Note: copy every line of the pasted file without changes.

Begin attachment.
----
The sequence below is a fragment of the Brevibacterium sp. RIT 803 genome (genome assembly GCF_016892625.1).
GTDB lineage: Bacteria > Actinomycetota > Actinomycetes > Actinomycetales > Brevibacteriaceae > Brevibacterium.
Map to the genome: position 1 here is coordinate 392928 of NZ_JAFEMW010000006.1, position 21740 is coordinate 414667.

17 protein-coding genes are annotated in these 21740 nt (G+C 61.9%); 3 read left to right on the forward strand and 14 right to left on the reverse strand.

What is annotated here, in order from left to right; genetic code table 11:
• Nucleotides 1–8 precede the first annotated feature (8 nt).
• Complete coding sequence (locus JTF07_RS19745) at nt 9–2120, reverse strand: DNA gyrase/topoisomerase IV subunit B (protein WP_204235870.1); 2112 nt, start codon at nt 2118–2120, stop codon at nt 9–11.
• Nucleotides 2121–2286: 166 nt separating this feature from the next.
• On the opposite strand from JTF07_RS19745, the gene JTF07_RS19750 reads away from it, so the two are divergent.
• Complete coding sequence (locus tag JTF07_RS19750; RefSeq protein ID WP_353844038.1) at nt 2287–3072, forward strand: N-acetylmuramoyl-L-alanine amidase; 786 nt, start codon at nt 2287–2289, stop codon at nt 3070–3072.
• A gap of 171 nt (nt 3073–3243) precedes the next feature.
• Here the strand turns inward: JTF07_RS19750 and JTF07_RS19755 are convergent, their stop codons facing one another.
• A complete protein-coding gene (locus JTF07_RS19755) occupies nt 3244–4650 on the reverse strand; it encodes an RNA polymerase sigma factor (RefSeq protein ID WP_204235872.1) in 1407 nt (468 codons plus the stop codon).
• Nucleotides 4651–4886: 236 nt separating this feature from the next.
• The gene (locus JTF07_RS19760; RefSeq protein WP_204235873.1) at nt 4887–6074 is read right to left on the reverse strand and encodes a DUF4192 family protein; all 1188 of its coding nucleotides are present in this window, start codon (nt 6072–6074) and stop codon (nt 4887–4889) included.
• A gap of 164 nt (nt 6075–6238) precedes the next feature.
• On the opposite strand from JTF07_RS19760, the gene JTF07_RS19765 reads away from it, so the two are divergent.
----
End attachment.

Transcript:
The sequence below is a fragment of the Brevibacterium sp. RIT 803 genome (genome assembly GCF_016892625.1).
GTDB lineage: Bacteria > Actinomycetota > Actinomycetes > Actinomycetales > Brevibacteriaceae > Brevibacterium.
Map to the genome: position 1 here is coordinate 392928 of NZ_JAFEMW010000006.1, position 21740 is coordinate 414667.

17 protein-coding genes are annotated in these 21740 nt (G+C 61.9%); 3 read left to right on the forward strand and 14 right to left on the reverse strand.

What is annotated here, in order from left to right; genetic code table 11:
• Nucleotides 1–8 precede the first annotated feature (8 nt).
• Complete coding sequence (locus JTF07_RS19745) at nt 9–2120, reverse strand: DNA gyrase/topoisomerase IV subunit B (protein WP_204235870.1); 2112 nt, start codon at nt 2118–2120, stop codon at nt 9–11.
• Nucleotides 2121–2286: 166 nt separating this feature from the next.
• On the opposite strand from JTF07_RS19745, the gene JTF07_RS19750 reads away from it, so the two are divergent.
• Complete coding sequence (locus tag JTF07_RS19750; RefSeq protein ID WP_353844038.1) at nt 2287–3072, forward strand: N-acetylmuramoyl-L-alanine amidase; 786 nt, start codon at nt 2287–2289, stop codon at nt 3070–3072.
• A gap of 171 nt (nt 3073–3243) precedes the next feature.
• Here the strand turns inward: JTF07_RS19750 and JTF07_RS19755 are convergent, their stop codons facing one another.
• A complete protein-coding gene (locus JTF07_RS19755) occupies nt 3244–4650 on the reverse strand; it encodes an RNA polymerase sigma factor (RefSeq protein ID WP_204235872.1) in 1407 nt (468 codons plus the stop codon).
• Nucleotides 4651–4886: 236 nt separating this feature from the next.
• The gene (locus JTF07_RS19760; RefSeq protein WP_204235873.1) at nt 4887–6074 is read right to left on the reverse strand and encodes a DUF4192 family protein; all 1188 of its coding nucleotides are present in this window, start codon (nt 6072–6074) and stop codon (nt 4887–4889) included.
• A gap of 164 nt (nt 6075–6238) precedes the next feature.
• On the opposite strand from JTF07_RS19760, the gene JTF07_RS19765 reads away from it, so the two are divergent.